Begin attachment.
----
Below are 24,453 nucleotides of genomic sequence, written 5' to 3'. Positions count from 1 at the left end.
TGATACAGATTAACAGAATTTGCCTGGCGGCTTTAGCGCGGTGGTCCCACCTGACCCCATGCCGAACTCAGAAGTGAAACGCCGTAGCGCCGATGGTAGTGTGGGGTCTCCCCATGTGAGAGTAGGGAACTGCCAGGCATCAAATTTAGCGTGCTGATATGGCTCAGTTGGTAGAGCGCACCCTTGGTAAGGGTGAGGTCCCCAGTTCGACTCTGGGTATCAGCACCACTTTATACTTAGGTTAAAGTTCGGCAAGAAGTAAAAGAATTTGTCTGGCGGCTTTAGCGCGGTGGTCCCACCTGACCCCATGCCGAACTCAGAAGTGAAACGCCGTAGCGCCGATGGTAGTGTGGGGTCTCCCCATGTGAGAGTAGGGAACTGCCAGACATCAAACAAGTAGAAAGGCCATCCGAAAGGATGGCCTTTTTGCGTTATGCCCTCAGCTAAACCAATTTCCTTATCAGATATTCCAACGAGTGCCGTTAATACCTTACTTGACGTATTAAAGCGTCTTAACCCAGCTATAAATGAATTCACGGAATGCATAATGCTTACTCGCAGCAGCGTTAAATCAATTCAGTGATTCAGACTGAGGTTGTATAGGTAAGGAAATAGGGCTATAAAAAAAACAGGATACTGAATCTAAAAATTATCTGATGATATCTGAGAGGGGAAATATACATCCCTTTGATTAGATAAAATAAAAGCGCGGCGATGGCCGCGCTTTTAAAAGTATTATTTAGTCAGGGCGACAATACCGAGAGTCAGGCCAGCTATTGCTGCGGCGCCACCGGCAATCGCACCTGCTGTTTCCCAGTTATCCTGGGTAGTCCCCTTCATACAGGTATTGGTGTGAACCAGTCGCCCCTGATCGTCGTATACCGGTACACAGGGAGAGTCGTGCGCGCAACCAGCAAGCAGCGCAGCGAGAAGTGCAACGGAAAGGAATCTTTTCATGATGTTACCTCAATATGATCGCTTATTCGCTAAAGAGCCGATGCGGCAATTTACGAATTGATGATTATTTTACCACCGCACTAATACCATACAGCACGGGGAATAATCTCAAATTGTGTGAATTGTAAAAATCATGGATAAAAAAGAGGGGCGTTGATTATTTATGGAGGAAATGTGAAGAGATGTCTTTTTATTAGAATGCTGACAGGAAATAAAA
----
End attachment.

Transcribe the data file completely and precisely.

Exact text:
Below are 24,453 nucleotides of genomic sequence, written 5' to 3'. Positions count from 1 at the left end.
TGATACAGATTAACAGAATTTGCCTGGCGGCTTTAGCGCGGTGGTCCCACCTGACCCCATGCCGAACTCAGAAGTGAAACGCCGTAGCGCCGATGGTAGTGTGGGGTCTCCCCATGTGAGAGTAGGGAACTGCCAGGCATCAAATTTAGCGTGCTGATATGGCTCAGTTGGTAGAGCGCACCCTTGGTAAGGGTGAGGTCCCCAGTTCGACTCTGGGTATCAGCACCACTTTATACTTAGGTTAAAGTTCGGCAAGAAGTAAAAGAATTTGTCTGGCGGCTTTAGCGCGGTGGTCCCACCTGACCCCATGCCGAACTCAGAAGTGAAACGCCGTAGCGCCGATGGTAGTGTGGGGTCTCCCCATGTGAGAGTAGGGAACTGCCAGACATCAAACAAGTAGAAAGGCCATCCGAAAGGATGGCCTTTTTGCGTTATGCCCTCAGCTAAACCAATTTCCTTATCAGATATTCCAACGAGTGCCGTTAATACCTTACTTGACGTATTAAAGCGTCTTAACCCAGCTATAAATGAATTCACGGAATGCATAATGCTTACTCGCAGCAGCGTTAAATCAATTCAGTGATTCAGACTGAGGTTGTATAGGTAAGGAAATAGGGCTATAAAAAAAACAGGATACTGAATCTAAAAATTATCTGATGATATCTGAGAGGGGAAATATACATCCCTTTGATTAGATAAAATAAAAGCGCGGCGATGGCCGCGCTTTTAAAAGTATTATTTAGTCAGGGCGACAATACCGAGAGTCAGGCCAGCTATTGCTGCGGCGCCACCGGCAATCGCACCTGCTGTTTCCCAGTTATCCTGGGTAGTCCCCTTCATACAGGTATTGGTGTGAACCAGTCGCCCCTGATCGTCGTATACCGGTACACAGGGAGAGTCGTGCGCGCAACCAGCAAGCAGCGCAGCGAGAAGTGCAACGGAAAGGAATCTTTTCATGATGTTACCTCAATATGATCGCTTATTCGCTAAAGAGCCGATGCGGCAATTTACGAATTGATGATTATTTTACCACCGCACTAATACCATACAGCACGGGGAATAATCTCAAATTGTGTGAATTGTAAAAATCATGGATAAAAAAGAGGGGCGTTGATTATTTATGGAGGAAATGTGAAGAGATGTCTTTTTATTAGAATGCTGACAGGAAATAAAA